Social relations are often premised on interaction that often has negative outcomes, or even leading to different types of conflicts. Social conflicts and problems are often exposed in literature to undermine the importance of favoring a positive social environment and encouraging effective decision-making. The two short stories – Little Things are Big by Jesus Colon and Thank You M’am by Langston Hughes – represent social challenges that the heroes should overcome to understand the problem and define how it can be solved. In this respect, both works represents three types of confrontation – individual, relational, and societal. In the narrations under the analysis, there is an explicit confrontation of the heroes with their selves. Hence, the first story by Hughes narrates the story where the boy Rogers fights with his desire to steal the purse because he wants to buy the blue suede shoes. At the same time, he realizes that stealing is not the only way to get what he wants.

While fighting between the two edges, the character realizes that his behavior is disruptive and will not help him achieve his goals. Similar fight occurs to the hero of Colon’s story. He is a Puerto Rican and tries to fit the existing stereotypes of the ethnical group. At the same time, his is also obsessed with the existence of racial differences with people, which limits his outlook on social interaction with people. Being focused on his racial affiliation, the hero expresses his extreme hesitations whether he should help a woman or not.

By convincing himself about prejudicial attitudes of the woman, he fails to assist woman. Both stories also represent interpersonal conflicts revealing the relationship and interaction between people with different social and cultural backgrounds. Hence, the boy apparently has no one to look after him, which results in an inappropriate social behavior. Lack of communication and proper upbringing lead him to outlaw actions against society. The woman tries to teach him how to behave in society and, as a result, she distributes roles by considering a boy her son and herself his mother: “You ought to be my son. I would teach you right from wrong” (Hughes 71). In such a way, she tries to meet the existing social norms.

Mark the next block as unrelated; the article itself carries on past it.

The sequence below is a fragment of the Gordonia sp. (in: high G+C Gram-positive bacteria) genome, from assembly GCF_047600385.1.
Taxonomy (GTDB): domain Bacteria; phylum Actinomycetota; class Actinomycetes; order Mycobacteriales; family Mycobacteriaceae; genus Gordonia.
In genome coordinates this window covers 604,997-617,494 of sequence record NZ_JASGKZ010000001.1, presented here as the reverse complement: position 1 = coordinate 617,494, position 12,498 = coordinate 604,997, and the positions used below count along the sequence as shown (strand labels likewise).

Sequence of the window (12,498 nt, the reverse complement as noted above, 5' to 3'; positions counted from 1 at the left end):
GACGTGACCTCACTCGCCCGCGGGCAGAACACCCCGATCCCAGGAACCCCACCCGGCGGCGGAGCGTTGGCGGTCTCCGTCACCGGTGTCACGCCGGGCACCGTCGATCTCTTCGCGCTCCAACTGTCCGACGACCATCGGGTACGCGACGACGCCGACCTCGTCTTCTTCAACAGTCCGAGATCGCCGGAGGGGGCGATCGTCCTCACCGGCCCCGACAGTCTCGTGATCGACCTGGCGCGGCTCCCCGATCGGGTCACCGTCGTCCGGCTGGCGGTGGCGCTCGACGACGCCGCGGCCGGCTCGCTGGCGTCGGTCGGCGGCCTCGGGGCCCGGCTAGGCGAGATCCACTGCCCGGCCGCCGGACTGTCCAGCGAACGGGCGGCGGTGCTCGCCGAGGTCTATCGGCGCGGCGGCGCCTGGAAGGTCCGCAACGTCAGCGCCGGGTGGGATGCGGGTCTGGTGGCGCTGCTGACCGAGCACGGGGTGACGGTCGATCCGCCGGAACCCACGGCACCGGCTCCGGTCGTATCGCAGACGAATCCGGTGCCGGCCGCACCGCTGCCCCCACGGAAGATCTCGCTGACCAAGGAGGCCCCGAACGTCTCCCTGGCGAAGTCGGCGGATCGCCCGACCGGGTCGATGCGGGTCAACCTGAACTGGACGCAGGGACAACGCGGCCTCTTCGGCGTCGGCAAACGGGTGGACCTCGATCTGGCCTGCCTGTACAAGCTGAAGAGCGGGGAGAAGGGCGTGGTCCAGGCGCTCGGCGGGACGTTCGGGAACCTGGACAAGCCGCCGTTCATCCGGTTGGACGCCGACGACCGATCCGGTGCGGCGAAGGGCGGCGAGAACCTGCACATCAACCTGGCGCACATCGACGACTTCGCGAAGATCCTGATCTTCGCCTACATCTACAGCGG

Roles distribution is also presented in the Colon’s stories when the main hero starts defining the social status by the color of skin: “How could I, a black and a Puerto Rican, approach this lady?” (Colon 116). Looking from these perspectives, both heroes were fully aware of the social constrains, but lacked sufficient understanding of social norms. Lack of social awareness and cross-cultural understanding is revealed through the conflict between the self and society, as represented in both short stories. Hence, the main hero of Hughes’s story is placed within the social setting where the main hero is deprived of care and responsibilities. He does not understand his faults and believes that his behavior is the only way to achieve his purposes. At the same time, Mrs.

Jones attempts to fulfill the role of mother because she lives in a socially isolated setting. Similarly, Colon’s hero follows the social stereotypes, which prevents him from fulfilling social obligations. In conclusion, both works by Colon and by Hughes represent how social vices affect human relationships. Lack of social awareness and impossibility to conform to societal norms prevents the characters from making decisions.

At the same time, the short stories provide a moral lesson for people and teach them to behave in accordance with the ethical and moral codes.

Works Cited

Colon, Jesus. ‘Little Things Are Big’ A Puerto Rican In New York and Other Sketches. US: International Publishers, 1982.

Print. 116-117. Hughes, Langston, ‘Thank You M’am’ The Best Short Stories by Black Writers: The Classic Anthology from 1899 to 1967. US: Little, Brown, 1967. Print.



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